It occurred to me while I was playing through Ico that I have no real definition of what makes a game fun. It’s an easy word to pin onto things, but difficult to describe. What about a game makes it interesting? What makes me buy a game? What makes me replay a game? Now, before you read this article, keep in mind that a fun game isn’t necessarily a good game, and not all fun games have to meet all of the criteria. This is just a loose guideline to attempt to pin down what I mean when I say, ‘Wow, this game is fun.’
In Zelda, you want to prevent some kind of calamity. In Mario, you want to save the princess. In Limbo, you need to move forward and survive. The desire of a character is intertwined with whether or not I can care about them. Do I want them to get a happy ending? If I do, I can step into that character’s role. And that’s where a fun game starts. In order for me to care about a character, I need to know what they want, as early as possible. If it takes me one minute of the game to understand what a character wants, something right happened. Team Ico is a master of characterization, and they do it all with very little dialogue to boot.
But even throughout the game, a main character should develop. Whether for better or worse, I need to see how a creed-breaking Assassin can repent for his actions and avoid corruption. I need to see a weak character ascend to become a hero, and I need to see a lonely character collect a gathering of allies. I want to get that bit of input from the gym leaders each time I beat them, and maybe a bit of snark from a rival—because that’s how I know that my main character is growing.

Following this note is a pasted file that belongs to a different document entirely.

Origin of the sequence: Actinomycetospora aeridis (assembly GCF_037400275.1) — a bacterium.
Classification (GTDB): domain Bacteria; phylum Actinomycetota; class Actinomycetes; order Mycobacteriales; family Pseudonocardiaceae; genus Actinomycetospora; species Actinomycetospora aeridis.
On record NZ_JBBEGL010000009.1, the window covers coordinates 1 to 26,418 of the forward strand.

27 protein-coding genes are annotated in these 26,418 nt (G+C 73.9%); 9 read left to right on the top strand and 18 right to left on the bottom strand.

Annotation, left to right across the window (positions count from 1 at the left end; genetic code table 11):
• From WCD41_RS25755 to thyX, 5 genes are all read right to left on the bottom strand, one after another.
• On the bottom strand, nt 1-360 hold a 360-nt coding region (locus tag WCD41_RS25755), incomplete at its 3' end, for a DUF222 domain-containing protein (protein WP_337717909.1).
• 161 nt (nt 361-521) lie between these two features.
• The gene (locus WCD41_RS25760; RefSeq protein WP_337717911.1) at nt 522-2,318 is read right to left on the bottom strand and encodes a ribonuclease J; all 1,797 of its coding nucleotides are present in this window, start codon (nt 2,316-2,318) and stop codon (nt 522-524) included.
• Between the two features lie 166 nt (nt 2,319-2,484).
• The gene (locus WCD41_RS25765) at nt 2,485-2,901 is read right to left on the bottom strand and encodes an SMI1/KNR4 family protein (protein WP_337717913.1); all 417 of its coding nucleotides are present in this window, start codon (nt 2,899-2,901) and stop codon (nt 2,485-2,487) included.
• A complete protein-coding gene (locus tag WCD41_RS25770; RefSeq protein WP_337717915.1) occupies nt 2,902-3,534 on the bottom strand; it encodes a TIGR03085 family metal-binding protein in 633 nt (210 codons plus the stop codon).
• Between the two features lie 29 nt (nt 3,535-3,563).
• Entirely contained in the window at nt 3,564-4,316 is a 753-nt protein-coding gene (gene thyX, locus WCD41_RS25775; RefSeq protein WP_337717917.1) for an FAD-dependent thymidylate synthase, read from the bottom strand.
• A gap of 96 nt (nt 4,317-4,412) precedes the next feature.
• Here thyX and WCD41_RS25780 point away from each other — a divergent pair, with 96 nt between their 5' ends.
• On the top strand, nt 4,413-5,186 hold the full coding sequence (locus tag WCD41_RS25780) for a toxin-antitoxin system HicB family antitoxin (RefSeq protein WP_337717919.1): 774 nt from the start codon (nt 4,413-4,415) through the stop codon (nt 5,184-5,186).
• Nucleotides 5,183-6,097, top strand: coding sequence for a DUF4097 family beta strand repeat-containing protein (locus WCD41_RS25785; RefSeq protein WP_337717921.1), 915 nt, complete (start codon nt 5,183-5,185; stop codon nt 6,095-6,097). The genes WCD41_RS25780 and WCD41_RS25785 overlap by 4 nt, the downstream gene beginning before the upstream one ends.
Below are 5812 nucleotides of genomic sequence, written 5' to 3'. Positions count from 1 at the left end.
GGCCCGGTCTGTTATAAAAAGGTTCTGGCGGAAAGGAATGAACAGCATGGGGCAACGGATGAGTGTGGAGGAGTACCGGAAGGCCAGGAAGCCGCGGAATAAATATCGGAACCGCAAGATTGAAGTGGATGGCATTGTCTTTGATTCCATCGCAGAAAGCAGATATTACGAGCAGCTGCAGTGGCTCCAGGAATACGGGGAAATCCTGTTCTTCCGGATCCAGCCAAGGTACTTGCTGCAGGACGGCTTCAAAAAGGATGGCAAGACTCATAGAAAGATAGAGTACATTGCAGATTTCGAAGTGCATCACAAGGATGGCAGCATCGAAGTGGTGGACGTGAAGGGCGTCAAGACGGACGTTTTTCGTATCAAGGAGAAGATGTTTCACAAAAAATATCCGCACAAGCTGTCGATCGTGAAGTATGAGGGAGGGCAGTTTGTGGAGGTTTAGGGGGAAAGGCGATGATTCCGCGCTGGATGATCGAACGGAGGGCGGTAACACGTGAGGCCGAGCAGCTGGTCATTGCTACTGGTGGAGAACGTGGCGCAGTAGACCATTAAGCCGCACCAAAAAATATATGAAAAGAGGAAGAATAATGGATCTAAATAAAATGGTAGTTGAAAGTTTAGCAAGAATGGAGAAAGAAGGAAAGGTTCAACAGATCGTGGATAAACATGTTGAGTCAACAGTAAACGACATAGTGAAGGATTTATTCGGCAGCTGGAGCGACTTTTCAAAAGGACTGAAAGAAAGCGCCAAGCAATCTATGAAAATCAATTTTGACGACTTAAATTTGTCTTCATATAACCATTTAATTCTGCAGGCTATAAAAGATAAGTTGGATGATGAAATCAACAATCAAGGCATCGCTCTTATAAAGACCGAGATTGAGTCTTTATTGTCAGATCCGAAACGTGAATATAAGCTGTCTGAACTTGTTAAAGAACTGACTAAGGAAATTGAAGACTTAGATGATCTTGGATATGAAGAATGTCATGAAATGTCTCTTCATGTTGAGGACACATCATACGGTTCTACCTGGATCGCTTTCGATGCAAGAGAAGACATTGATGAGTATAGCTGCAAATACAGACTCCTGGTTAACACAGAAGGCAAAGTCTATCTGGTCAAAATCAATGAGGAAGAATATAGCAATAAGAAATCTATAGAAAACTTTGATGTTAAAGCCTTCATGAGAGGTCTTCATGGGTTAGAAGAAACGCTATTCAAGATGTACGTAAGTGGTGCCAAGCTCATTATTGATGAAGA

Lots of Characters
Speaking of characters, when I play through a game, I want to see loads of them. I want to catch them all or gather all of the allies. More characters generally mean that the environment is more fleshed out—after all, these characters had to come from somewhere. Learning the back stories of the characters is a hidden gem in the grand scheme of whatever game I’m playing. That’s not to say a lonely game like Shadow of Colossus would be unappealing. Even then, the Colossi have such character and design that even though you may not know their back story, you become acquainted with their personality as you ascend and feel guilty after you kill them. Each character in the game is just one building block in the grand scheme of things–and the more grand the grand scheme, the better.
This doesn’t mean turn based. This means I need to ration my items throughout a tough battle. I need to find the enemy’s weakness, whether it’s a glowing red eye or elemental spell. Combine that with unique move sets or specialties in a cast of characters, and I have to pick and choose how I approach a battle. Battles don’t have to be hard—and maybe they shouldn’t be, if they’re not boss fights—but they should make me think. Battles are a special kind of puzzle, and for someone like me who plays games to exercise my mind, a battle that requires simple or precise button mashing just won’t cut it.
These games don’t need console-straining, high-definition, or photo-realistic graphics. All they need is a bold, unique look that blends seamlessly with the gameplay. Could the Wind Waker or Skyward Sword have any other graphics style? Okami clearly gained a lot from its distinctive and artistic sumi-e impression. The graphics on the latest game engines might have the flashiest light scattering system or increased polygon rendering, but if this adds nothing to the gameplay, then it won’t make the game more fun to play. I prefer the distinct, yet simple, look of Limbo to the latest Final Fantasy games.